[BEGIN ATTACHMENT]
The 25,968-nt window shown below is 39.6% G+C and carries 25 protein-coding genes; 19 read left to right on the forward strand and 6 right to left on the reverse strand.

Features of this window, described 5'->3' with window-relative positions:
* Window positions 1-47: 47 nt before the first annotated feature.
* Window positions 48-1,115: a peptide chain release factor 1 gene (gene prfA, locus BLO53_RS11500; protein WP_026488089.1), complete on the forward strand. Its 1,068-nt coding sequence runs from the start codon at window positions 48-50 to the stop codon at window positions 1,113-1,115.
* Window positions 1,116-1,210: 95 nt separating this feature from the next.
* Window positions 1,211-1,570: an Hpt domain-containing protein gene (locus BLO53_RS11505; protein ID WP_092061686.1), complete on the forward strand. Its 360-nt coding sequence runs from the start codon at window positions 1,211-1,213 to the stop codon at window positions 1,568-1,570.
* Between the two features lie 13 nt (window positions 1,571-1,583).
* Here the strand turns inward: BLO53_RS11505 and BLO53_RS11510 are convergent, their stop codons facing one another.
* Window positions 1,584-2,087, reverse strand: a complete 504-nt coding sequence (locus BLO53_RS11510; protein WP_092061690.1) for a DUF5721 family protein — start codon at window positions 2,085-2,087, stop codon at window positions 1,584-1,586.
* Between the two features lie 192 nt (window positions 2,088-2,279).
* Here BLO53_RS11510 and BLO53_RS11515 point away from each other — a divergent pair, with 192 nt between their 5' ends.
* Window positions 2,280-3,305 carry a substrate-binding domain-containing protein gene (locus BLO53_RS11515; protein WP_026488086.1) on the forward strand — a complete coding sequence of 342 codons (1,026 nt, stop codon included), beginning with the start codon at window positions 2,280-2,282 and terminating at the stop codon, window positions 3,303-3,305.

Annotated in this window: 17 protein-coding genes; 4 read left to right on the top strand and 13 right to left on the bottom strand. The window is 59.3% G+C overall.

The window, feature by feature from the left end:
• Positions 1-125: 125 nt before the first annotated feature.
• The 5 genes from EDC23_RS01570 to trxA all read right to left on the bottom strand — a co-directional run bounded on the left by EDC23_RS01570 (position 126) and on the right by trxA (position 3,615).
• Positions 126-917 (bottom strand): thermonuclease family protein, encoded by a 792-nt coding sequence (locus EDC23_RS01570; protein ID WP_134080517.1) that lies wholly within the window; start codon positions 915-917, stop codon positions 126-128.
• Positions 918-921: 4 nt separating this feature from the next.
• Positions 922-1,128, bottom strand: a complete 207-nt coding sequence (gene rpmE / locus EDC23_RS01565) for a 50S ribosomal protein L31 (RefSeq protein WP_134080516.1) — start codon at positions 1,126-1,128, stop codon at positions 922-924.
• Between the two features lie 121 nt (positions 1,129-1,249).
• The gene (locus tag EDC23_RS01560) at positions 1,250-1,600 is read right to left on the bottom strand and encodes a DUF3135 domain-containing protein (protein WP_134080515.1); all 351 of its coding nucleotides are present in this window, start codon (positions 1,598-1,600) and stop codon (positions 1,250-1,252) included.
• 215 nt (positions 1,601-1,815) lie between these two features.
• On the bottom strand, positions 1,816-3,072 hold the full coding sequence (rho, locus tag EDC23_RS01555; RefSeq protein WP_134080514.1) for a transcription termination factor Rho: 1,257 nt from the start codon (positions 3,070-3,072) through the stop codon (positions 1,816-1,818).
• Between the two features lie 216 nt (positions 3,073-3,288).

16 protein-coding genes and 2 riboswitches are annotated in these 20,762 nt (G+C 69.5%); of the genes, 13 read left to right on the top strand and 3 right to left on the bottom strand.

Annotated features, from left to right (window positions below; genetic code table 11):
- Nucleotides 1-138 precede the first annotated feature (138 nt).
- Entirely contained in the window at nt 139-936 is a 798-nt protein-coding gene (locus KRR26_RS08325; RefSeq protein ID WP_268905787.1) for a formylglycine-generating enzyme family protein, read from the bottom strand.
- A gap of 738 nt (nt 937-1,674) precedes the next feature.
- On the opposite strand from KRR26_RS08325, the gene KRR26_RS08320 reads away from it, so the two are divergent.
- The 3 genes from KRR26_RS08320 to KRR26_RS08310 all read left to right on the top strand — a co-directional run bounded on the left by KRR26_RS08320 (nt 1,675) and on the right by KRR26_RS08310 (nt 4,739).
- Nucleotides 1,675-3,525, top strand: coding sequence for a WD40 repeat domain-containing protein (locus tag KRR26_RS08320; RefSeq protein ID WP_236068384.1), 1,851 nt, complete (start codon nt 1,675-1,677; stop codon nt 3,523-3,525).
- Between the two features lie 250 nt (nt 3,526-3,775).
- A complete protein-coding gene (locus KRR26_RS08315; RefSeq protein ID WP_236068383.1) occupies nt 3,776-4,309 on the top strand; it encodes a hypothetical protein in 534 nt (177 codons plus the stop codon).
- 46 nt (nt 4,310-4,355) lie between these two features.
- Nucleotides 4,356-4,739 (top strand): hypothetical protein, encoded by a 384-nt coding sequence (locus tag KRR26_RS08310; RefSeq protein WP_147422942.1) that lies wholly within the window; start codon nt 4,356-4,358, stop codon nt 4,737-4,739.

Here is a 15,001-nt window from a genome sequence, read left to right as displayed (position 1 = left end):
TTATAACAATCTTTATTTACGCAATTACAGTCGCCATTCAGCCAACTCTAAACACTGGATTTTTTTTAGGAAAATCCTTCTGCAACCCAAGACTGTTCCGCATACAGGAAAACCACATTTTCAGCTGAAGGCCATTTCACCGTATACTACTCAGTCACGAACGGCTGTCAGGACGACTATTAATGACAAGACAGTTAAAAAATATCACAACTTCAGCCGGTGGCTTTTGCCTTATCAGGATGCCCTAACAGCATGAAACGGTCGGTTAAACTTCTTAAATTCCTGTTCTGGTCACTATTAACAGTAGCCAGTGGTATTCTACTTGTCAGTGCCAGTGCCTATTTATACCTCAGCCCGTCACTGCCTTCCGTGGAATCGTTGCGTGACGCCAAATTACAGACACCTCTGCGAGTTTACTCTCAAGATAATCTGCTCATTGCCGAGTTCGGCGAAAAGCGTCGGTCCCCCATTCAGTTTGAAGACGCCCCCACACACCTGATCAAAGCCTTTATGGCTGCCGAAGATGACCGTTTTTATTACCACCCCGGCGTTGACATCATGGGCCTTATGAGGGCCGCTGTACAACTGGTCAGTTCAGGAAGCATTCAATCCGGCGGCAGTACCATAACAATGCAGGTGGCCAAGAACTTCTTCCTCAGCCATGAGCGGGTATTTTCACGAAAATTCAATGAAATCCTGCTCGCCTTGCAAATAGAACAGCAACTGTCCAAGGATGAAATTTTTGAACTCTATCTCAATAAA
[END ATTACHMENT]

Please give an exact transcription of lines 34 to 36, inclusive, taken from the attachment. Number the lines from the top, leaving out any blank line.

- A complete protein-coding gene (locus KRR26_RS08315; RefSeq protein ID WP_236068383.1) occupies nt 3,776-4,309 on the top strand; it encodes a hypothetical protein in 534 nt (177 codons plus the stop codon).
- 46 nt (nt 4,310-4,355) lie between these two features.
- Nucleotides 4,356-4,739 (top strand): hypothetical protein, encoded by a 384-nt coding sequence (locus tag KRR26_RS08310; RefSeq protein WP_147422942.1) that lies wholly within the window; start codon nt 4,356-4,358, stop codon nt 4,737-4,739.